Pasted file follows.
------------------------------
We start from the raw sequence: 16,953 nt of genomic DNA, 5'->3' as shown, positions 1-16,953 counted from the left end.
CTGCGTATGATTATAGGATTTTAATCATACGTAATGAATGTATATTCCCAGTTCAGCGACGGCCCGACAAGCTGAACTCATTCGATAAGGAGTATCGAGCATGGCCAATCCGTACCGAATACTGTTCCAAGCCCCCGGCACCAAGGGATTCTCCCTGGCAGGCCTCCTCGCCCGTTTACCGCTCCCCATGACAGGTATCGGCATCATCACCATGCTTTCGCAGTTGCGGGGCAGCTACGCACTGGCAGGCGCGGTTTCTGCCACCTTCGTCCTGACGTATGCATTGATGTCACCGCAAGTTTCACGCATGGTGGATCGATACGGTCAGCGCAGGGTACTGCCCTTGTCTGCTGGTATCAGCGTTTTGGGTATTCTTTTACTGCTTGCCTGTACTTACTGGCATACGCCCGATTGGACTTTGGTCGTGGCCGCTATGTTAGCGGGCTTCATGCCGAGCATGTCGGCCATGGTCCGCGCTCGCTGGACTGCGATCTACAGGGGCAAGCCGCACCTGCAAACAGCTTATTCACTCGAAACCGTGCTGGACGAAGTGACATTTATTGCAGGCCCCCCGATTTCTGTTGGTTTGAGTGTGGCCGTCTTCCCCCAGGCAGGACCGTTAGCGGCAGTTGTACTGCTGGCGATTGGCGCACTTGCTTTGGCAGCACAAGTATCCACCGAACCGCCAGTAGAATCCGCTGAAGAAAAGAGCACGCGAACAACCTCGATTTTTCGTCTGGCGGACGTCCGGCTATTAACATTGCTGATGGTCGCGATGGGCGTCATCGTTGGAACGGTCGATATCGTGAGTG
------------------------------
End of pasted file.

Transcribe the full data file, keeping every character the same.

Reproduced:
We start from the raw sequence: 16,953 nt of genomic DNA, 5'->3' as shown, positions 1-16,953 counted from the left end.
CTGCGTATGATTATAGGATTTTAATCATACGTAATGAATGTATATTCCCAGTTCAGCGACGGCCCGACAAGCTGAACTCATTCGATAAGGAGTATCGAGCATGGCCAATCCGTACCGAATACTGTTCCAAGCCCCCGGCACCAAGGGATTCTCCCTGGCAGGCCTCCTCGCCCGTTTACCGCTCCCCATGACAGGTATCGGCATCATCACCATGCTTTCGCAGTTGCGGGGCAGCTACGCACTGGCAGGCGCGGTTTCTGCCACCTTCGTCCTGACGTATGCATTGATGTCACCGCAAGTTTCACGCATGGTGGATCGATACGGTCAGCGCAGGGTACTGCCCTTGTCTGCTGGTATCAGCGTTTTGGGTATTCTTTTACTGCTTGCCTGTACTTACTGGCATACGCCCGATTGGACTTTGGTCGTGGCCGCTATGTTAGCGGGCTTCATGCCGAGCATGTCGGCCATGGTCCGCGCTCGCTGGACTGCGATCTACAGGGGCAAGCCGCACCTGCAAACAGCTTATTCACTCGAAACCGTGCTGGACGAAGTGACATTTATTGCAGGCCCCCCGATTTCTGTTGGTTTGAGTGTGGCCGTCTTCCCCCAGGCAGGACCGTTAGCGGCAGTTGTACTGCTGGCGATTGGCGCACTTGCTTTGGCAGCACAAGTATCCACCGAACCGCCAGTAGAATCCGCTGAAGAAAAGAGCACGCGAACAACCTCGATTTTTCGTCTGGCGGACGTCCGGCTATTAACATTGCTGATGGTCGCGATGGGCGTCATCGTTGGAACGGTCGATATCGTGAGTG